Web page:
At this rate, it will only be a short while before the tremendous growth begins to slow, but until then I suppose we should enjoy the ride.

  • Anne

    Numerous corporate IT departments are asking themselves whether or not to block social media (Enterprise 2.0) applications like Facebook, Twitter, Skype, etc. What they often don’t realize is that they can safely enable these applications through the use of smart policies. Smart policies can enable businesses to take advantage of the benefits of these powerful platforms, while risky or counterproductive features can be selectively blocked. Palo Alto Networks has put together a great whitepaper to help you understand how this new firewall technology works. It’s called “To Block or Not. Is That the Question?” and you can find it here:

  • Johanna Hoffmann

    I’m surprised Canada isn’t listed in the Nielsen study. We’re one of the most connected and engaged groups on the www & in social media…

  • I have a friend who’s in marketing in the States (I’m in the UK) and she says she doesn’t have time to do all this social media marketing. She is someone who has spent her career in marketing and I’m amazed, quite frankly, that she doesn’t ‘get it’.

  • I had to come back and thank you for inspiration. The ostrich group from Fortunate 50 (I find “Fortune #’ to be a misnomer) got me thinking about who possesses the exact opposite mentality. Pirates 🙂 arrrr

    So here it is, Pirates and Social Media, together at last lol

  • Tedb

    Naysayers….I like that. I say that those that don’t “get it” are practicing contempt before investigation because of Transparancyphobia.

  • Tranparancyphobia: The fear of being authentic in front of online communities, commonly brought about from contempt before investigation. Seek, listen, share, listen, engage, listen, profit, listen.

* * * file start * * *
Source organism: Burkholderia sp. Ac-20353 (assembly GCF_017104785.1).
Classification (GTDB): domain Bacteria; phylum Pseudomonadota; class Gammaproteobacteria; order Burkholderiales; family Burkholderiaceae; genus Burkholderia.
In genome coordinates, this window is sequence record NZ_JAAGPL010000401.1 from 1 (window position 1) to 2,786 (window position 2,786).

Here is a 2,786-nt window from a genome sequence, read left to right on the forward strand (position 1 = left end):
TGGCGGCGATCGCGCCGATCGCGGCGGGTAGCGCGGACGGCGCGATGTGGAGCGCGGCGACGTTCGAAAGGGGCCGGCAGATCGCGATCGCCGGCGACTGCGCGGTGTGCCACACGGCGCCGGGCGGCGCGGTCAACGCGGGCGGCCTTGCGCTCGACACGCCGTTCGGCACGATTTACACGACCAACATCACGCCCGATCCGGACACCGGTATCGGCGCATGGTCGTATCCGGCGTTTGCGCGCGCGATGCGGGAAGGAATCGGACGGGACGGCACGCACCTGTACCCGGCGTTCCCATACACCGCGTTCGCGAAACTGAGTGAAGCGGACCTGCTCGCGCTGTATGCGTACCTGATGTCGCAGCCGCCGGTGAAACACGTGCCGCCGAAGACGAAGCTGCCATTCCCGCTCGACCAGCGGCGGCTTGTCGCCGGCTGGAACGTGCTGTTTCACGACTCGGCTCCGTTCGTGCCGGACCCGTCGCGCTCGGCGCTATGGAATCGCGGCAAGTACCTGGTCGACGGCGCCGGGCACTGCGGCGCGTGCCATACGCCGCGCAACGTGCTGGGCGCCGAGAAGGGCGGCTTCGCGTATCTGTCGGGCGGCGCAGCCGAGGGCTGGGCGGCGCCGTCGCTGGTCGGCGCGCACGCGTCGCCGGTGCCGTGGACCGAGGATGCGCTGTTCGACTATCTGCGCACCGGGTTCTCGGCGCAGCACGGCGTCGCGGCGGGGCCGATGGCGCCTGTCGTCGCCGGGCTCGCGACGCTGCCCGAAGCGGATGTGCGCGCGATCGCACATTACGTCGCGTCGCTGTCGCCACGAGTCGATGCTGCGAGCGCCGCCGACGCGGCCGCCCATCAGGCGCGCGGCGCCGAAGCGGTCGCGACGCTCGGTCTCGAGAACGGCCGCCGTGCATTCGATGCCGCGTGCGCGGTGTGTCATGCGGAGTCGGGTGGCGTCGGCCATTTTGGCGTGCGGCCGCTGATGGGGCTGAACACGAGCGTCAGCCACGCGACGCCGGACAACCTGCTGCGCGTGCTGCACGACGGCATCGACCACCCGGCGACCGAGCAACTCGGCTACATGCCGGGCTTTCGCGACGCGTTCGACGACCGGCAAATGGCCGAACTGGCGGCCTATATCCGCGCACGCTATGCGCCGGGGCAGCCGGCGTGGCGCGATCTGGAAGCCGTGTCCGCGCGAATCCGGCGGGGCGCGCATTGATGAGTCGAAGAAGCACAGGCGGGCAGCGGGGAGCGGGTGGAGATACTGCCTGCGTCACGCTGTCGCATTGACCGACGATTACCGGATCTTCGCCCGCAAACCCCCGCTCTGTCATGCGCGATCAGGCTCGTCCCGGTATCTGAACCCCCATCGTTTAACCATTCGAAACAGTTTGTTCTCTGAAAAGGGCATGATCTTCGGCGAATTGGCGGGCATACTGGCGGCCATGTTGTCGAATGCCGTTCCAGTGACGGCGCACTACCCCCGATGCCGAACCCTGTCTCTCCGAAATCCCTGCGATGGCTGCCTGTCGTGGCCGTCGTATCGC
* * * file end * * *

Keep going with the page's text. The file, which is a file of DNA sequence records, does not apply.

• Clark

    I see this in small businesses, where social media aids greatly, as well w/ non-profits. I believe both could benefit greatly, not to mention the Fortune 50s. How do you explain the importance and help them understand the benefit?

  • Lrdsms

    The stats are astounding. I think the numbers will continue to grow for some time, but some of the players will change. Thanks for a great article about an ever-emerging and ever-changing marketing tool.

  • I don’t think I even want to know how much time per month I spend on facebook and twitter!

  • Laura H.

    For many businesses, it should be a no-brainer to make use of social media, even though so many are resisting it. But there’s a niche that has good reason not to dive in–folks in the financial services industry. FINRA holds a very tight rein on them in general, and specifically in the area of social media. Financial services firms must keep on record EVERYTHING they’ve ever said on social media sites. Blogs are scrutinized closely as well. Any thoughts or comments?

  • I’m with Dino on this one. I LIKE stats — I have to, I’m an economist. That said, I’m generally wary of the use of massive stats, especially when the underlying (often unspoken) motive is to sway readers in a particular direction. In my experience, “proof” is always a two-edged sword, depending on who’s wielding it — just look up that much-recommended book: How To Lie WIth Statistics.I KNOW Amy’s intent in posting these stats wasn’t to sway SME readers– necessarily; she’s built her integrity from prior interactions on this forum.However, I think there’s a bit too much of a “good thing” in this article. You have to wonder about the statistical integrity of the samples used to generate those glowing trends. I get it that there are survey data out there that suggest a growing number of people are turning to social media and that there’s potential for further growth. But the attempt to say it with so many stats from so many/diverse sources borders on “too much”. Few will argue that stats are essential. But if the goal is to win over naysayers (especially businesses on the fence) less stats with strong key correlates is better (real and potentially more convincing ) proof. That’s my opinion, and I’m sure I can find stats to prove it! Have a great weekend everyone!